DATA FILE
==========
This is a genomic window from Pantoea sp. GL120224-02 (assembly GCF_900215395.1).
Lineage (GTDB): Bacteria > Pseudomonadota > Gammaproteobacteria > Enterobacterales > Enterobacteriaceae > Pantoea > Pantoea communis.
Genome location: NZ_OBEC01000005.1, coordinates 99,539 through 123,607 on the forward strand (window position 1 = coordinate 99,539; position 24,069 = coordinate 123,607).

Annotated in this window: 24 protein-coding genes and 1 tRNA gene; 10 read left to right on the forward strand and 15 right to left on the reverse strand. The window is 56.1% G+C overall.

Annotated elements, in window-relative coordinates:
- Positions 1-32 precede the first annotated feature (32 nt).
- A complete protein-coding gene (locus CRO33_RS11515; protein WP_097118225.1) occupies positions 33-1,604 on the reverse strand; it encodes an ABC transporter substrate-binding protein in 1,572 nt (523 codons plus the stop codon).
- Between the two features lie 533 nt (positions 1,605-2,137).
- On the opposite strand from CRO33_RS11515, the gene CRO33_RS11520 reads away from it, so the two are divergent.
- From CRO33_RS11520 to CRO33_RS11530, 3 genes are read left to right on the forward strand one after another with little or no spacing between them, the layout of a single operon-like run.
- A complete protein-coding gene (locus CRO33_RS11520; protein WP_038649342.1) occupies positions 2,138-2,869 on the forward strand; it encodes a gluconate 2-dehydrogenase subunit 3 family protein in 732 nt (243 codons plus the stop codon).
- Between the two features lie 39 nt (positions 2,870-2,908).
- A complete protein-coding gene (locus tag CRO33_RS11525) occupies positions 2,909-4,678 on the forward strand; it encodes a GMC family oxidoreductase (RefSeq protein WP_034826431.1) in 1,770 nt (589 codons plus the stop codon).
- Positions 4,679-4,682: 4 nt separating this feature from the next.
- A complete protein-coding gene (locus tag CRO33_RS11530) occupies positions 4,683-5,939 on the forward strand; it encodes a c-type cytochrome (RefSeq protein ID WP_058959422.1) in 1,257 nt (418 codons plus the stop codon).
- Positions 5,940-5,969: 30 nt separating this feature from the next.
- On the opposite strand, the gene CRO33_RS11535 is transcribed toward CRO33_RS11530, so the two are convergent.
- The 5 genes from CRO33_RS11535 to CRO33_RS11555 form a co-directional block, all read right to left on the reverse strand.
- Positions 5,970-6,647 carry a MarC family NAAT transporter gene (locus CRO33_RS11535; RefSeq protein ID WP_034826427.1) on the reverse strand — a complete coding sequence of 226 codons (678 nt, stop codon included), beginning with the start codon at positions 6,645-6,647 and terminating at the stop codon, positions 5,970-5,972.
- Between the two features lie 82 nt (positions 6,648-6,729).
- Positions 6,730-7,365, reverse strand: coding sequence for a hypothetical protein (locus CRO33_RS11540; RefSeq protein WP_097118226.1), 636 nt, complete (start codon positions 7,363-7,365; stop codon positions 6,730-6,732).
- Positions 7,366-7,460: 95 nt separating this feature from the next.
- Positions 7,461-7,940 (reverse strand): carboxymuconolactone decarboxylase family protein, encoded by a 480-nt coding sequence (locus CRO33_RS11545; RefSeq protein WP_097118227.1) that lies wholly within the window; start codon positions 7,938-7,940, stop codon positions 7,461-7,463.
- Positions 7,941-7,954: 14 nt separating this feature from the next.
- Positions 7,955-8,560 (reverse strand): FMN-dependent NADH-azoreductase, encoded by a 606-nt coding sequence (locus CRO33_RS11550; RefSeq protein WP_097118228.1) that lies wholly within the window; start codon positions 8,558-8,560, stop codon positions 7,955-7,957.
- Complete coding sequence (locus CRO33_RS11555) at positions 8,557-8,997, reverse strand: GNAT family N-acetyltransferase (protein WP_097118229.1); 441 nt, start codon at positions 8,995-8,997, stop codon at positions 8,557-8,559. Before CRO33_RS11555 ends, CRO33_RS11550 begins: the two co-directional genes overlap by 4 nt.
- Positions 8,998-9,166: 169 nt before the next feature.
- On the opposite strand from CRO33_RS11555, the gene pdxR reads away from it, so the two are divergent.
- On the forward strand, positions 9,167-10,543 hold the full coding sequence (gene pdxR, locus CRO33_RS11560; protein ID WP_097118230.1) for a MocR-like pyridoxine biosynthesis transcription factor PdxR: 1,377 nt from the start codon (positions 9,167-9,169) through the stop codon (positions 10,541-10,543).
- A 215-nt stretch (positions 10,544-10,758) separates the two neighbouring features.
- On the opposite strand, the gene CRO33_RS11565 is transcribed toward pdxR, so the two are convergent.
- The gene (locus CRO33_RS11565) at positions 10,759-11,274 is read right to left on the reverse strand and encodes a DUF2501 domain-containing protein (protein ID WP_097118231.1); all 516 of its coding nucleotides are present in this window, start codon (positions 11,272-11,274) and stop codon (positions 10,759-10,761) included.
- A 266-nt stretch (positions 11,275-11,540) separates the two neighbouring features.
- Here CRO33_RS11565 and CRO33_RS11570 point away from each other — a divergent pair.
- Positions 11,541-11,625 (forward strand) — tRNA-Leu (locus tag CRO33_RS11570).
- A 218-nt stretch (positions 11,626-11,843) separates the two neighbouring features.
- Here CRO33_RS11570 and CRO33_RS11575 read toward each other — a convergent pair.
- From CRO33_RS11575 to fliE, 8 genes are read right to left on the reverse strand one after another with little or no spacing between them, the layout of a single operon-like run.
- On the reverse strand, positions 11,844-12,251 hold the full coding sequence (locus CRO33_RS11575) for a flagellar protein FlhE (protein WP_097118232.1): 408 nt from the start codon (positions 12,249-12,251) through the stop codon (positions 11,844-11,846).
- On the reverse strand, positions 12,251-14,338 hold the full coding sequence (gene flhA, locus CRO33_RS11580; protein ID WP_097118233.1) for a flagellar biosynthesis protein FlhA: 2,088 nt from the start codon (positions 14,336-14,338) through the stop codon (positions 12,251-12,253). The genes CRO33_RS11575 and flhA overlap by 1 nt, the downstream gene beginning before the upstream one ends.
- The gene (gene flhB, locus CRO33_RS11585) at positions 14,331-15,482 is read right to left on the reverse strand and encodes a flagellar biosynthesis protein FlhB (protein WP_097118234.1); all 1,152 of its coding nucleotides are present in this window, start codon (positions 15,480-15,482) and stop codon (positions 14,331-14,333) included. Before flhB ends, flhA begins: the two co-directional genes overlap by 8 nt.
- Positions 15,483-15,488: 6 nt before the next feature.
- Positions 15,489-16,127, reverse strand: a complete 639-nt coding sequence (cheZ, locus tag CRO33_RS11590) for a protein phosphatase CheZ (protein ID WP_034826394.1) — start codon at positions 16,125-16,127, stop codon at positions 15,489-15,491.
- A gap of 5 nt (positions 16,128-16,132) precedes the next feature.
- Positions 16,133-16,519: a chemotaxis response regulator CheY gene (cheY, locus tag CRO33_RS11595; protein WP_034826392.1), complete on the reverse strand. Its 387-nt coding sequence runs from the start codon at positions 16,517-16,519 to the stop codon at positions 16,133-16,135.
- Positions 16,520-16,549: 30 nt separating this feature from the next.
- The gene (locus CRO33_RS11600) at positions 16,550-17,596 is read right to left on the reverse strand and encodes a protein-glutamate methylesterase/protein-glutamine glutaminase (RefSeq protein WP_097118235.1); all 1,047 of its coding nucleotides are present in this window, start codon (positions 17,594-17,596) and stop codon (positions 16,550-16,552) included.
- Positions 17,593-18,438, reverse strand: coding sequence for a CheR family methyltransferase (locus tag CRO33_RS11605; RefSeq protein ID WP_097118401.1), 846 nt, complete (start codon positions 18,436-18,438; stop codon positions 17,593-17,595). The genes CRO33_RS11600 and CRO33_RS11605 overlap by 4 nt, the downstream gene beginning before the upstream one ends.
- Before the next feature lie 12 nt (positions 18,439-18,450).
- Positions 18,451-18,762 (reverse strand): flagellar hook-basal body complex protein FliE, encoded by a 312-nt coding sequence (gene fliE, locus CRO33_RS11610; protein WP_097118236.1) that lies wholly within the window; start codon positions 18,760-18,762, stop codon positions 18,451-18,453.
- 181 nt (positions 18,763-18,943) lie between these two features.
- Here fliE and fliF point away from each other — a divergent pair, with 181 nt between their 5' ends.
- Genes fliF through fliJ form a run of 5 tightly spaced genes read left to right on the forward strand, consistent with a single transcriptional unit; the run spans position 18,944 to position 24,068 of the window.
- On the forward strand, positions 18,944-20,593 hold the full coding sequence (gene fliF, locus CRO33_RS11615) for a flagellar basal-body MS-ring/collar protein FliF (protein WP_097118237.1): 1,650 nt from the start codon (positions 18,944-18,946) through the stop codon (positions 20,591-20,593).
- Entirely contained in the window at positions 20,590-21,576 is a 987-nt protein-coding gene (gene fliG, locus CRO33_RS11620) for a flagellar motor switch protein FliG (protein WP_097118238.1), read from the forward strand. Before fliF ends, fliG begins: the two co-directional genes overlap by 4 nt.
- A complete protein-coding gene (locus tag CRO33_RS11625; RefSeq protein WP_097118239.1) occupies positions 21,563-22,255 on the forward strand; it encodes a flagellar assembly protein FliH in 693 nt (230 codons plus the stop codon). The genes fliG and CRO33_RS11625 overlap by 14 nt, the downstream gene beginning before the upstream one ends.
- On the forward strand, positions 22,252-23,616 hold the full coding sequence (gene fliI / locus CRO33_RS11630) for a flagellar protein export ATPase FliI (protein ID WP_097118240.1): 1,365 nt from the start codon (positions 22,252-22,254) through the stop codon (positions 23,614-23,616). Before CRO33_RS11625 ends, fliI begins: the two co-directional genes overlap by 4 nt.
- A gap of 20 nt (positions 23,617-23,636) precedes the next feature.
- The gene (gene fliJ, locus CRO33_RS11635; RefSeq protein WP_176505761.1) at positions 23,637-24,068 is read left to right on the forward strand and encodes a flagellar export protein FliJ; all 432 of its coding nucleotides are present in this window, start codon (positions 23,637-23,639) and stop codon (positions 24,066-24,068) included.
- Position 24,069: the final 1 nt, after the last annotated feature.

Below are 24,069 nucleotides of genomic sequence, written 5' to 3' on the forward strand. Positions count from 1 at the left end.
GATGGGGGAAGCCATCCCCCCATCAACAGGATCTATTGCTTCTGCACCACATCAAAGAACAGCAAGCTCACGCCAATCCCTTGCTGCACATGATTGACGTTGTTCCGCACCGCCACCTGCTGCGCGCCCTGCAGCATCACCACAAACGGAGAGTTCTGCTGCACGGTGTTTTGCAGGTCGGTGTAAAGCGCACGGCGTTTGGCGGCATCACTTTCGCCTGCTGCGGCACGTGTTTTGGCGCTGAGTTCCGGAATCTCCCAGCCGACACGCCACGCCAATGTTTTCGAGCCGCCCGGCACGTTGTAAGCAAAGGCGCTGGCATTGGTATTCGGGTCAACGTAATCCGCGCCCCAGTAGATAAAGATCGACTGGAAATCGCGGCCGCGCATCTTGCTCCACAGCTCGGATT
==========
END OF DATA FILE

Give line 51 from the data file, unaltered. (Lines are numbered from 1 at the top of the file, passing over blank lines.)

- 181 nt (positions 18,763-18,943) lie between these two features.